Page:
September 2018 By PsychDB.com

Huntington's Disease (HD)

Huntington's Disease (HD) is a hereditary, neurodegenerative illness characterized by a triad of symptoms including motor disturbance, cognitive impairment, and psychiatric features.

Prevalence

The worldwide prevalence is estimated to be 2.7 per 100,000. The prevalence of Huntington's disease in North America, Europe, and Australia is 5.7 per 100,000. The prevalence is much lower in Asia, and is 0.40 per 100,000. The average age at diagnosis of Huntington's disease is approximately 40 years, although this varies widely. Age at onset is inversely correlated with CAG expansion length.

Psychiatric and cognitive abnormalities can predate the motor abnormality by at least 15 years. Initial symptoms requiring care often include irritability, anxiety, or depressed mood. Other behavioural disturbances may include pronounced apathy, disinhibition, impulsivity, and impaired insight, with apathy often becoming more progressive over time.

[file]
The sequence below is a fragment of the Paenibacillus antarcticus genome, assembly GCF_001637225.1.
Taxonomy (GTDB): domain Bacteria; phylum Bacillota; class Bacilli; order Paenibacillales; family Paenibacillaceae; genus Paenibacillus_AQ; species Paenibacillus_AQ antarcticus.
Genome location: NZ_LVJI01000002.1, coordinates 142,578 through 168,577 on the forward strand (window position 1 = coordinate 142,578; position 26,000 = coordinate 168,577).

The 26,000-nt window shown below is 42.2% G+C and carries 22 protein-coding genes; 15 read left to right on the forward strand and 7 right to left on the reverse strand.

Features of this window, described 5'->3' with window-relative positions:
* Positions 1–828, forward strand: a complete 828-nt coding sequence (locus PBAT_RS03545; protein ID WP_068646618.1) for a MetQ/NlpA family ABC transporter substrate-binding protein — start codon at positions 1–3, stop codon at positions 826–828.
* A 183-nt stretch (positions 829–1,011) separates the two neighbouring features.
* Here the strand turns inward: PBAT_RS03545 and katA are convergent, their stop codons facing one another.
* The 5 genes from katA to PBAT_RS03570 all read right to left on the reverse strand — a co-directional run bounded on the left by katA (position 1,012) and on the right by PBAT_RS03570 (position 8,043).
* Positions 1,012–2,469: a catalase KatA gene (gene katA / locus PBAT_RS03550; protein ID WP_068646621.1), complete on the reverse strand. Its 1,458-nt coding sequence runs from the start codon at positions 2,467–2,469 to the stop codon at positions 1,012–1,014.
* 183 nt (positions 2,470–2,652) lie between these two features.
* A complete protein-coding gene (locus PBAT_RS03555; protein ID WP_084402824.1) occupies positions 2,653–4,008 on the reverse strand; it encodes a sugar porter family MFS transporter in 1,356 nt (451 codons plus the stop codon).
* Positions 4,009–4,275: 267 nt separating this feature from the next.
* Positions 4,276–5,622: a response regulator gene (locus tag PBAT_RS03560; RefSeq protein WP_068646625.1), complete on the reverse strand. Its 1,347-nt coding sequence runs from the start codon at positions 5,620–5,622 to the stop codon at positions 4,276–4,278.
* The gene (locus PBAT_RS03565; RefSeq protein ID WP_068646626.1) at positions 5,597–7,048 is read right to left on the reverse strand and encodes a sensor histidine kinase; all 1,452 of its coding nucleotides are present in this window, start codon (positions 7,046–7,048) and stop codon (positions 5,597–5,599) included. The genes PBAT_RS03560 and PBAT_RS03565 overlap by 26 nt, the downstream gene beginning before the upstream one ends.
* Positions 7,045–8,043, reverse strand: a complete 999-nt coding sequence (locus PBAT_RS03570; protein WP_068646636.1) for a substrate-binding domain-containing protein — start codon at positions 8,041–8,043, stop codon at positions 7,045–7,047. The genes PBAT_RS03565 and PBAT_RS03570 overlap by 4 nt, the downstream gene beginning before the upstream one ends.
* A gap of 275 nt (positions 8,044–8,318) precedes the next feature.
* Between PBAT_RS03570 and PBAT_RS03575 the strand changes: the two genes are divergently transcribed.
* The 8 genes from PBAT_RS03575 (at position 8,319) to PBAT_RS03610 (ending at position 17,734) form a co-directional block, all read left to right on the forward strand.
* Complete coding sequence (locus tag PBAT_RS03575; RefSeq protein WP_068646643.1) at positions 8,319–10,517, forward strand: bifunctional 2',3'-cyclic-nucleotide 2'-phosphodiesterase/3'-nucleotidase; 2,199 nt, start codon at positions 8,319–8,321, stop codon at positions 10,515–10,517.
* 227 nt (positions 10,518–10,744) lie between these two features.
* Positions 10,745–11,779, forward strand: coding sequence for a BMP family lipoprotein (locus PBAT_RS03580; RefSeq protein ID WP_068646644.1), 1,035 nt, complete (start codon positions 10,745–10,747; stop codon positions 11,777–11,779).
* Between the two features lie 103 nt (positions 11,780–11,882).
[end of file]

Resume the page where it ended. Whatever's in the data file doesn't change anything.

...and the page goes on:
Criterion A

The criteria are met for major or mild neurocognitive disorder.

Criterion B

There is insidious onset and gradual progression.

Criterion C

There is clinically established Huntington’s disease, or risk for Huntington’s disease based on family history or genetic testing.

Criterion D

The neurocognitive disorder is not attributable to another medical condition and is not better explained by another mental disorder.

Progressive cognitive impairment is a core feature of Huntington's disease, with early changes in executive function (i.e. - processing speed, organization, and planning) rather than learning and memory. Cognitive and associated behavioural changes often precede the emergence of the typical motor abnormalities of bradykinesia (i.e., slowing of voluntary movement) and chorea (i.e., involuntary jerking movements).

A diagnosis of definite Huntington's disease is given in the presence of unequivocal, extrapyramidal motor abnormalities in an individual with either a family history of Huntington's disease or genetic testing showing a CAG trinucleotide repeat expansion in the huntingtin (HIT) gene, located on chromosome 4.